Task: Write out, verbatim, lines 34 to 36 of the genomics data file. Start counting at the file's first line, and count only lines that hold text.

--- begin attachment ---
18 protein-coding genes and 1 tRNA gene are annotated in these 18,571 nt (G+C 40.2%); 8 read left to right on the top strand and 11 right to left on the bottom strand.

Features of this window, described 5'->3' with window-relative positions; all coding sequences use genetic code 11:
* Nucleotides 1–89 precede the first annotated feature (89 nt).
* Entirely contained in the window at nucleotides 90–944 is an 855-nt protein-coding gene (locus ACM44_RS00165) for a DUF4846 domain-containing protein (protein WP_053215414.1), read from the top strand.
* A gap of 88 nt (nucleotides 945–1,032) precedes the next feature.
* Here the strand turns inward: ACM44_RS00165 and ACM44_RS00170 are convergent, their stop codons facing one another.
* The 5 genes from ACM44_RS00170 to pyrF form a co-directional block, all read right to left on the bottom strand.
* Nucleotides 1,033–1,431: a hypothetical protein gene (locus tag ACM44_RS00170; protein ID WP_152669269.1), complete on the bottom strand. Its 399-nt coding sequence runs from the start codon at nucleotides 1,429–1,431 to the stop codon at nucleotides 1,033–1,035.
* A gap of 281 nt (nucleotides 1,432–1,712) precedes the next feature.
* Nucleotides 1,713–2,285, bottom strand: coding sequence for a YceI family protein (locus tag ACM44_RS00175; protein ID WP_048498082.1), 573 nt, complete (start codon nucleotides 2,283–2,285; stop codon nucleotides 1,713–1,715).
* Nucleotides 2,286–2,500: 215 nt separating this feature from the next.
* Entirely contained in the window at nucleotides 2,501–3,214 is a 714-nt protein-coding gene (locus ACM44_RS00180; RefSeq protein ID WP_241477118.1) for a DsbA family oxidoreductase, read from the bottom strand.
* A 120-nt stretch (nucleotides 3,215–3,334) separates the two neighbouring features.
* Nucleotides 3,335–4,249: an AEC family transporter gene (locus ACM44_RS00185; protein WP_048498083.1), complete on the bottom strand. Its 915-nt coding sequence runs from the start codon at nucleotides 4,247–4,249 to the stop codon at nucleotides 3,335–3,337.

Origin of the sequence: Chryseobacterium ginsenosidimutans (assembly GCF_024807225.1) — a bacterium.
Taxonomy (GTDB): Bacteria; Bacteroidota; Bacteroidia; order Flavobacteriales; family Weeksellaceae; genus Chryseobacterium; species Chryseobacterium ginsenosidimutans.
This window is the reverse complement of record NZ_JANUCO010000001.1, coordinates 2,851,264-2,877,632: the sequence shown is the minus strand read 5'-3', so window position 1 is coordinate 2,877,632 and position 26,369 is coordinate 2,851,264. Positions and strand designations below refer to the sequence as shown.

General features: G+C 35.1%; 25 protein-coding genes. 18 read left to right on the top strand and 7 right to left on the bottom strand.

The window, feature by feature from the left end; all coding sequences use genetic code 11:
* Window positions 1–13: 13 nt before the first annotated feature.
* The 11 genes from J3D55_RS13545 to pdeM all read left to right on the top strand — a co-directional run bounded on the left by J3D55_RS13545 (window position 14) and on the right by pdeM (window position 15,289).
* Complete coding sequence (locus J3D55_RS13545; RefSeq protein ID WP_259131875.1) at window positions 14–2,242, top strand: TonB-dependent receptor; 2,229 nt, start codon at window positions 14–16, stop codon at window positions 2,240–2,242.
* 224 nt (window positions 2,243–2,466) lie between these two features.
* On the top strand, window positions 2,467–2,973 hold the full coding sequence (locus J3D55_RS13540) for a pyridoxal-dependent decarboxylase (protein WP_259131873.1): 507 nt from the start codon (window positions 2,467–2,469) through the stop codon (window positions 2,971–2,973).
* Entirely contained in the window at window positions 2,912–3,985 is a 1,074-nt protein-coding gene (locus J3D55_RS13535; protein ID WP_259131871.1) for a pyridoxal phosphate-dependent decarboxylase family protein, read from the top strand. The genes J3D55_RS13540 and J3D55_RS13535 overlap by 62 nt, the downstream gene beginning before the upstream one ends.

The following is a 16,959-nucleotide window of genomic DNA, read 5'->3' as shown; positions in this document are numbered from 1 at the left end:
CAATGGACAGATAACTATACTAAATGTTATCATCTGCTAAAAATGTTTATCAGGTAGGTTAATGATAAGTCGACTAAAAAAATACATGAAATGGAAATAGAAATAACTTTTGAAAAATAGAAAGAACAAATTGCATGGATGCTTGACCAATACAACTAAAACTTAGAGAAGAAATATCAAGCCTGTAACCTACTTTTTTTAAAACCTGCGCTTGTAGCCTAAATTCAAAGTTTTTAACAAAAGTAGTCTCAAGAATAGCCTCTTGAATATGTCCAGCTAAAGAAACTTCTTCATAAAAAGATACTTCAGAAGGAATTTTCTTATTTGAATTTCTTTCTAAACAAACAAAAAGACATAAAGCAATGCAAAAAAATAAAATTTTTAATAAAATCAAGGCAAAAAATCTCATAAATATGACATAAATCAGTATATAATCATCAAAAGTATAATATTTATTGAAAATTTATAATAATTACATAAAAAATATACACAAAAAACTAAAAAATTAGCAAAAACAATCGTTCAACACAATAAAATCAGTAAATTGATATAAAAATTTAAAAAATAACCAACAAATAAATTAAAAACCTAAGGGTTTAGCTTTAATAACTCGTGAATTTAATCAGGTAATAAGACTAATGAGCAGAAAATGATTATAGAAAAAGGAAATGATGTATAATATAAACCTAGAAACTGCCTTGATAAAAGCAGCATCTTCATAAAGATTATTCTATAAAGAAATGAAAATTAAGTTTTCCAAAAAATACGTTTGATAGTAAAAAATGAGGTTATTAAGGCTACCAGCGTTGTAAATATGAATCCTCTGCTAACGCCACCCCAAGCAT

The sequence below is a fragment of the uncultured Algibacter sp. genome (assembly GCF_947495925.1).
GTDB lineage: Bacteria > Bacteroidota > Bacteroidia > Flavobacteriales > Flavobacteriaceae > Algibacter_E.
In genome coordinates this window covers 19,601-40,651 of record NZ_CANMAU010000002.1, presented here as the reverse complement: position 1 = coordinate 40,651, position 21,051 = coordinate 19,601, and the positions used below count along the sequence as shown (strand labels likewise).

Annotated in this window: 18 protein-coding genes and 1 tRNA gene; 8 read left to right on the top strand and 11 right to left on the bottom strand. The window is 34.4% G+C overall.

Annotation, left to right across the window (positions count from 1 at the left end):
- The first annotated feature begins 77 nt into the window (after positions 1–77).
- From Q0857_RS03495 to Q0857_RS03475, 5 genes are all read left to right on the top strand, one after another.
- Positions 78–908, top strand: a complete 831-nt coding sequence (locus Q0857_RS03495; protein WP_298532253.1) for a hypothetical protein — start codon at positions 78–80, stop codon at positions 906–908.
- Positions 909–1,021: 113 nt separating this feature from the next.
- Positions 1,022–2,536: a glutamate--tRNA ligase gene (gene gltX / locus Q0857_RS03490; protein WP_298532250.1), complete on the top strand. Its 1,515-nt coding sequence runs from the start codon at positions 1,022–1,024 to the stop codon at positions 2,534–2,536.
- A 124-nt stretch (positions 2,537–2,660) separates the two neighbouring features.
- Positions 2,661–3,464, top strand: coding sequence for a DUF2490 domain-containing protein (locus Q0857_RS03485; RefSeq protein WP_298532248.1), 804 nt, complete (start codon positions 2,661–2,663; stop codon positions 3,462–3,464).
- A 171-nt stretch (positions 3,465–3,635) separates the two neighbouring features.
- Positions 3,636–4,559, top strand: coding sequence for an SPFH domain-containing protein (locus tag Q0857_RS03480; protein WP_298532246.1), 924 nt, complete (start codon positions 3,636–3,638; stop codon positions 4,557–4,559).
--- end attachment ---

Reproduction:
- From Q0857_RS03495 to Q0857_RS03475, 5 genes are all read left to right on the top strand, one after another.
- Positions 78–908, top strand: a complete 831-nt coding sequence (locus Q0857_RS03495; protein WP_298532253.1) for a hypothetical protein — start codon at positions 78–80, stop codon at positions 906–908.
- Positions 909–1,021: 113 nt separating this feature from the next.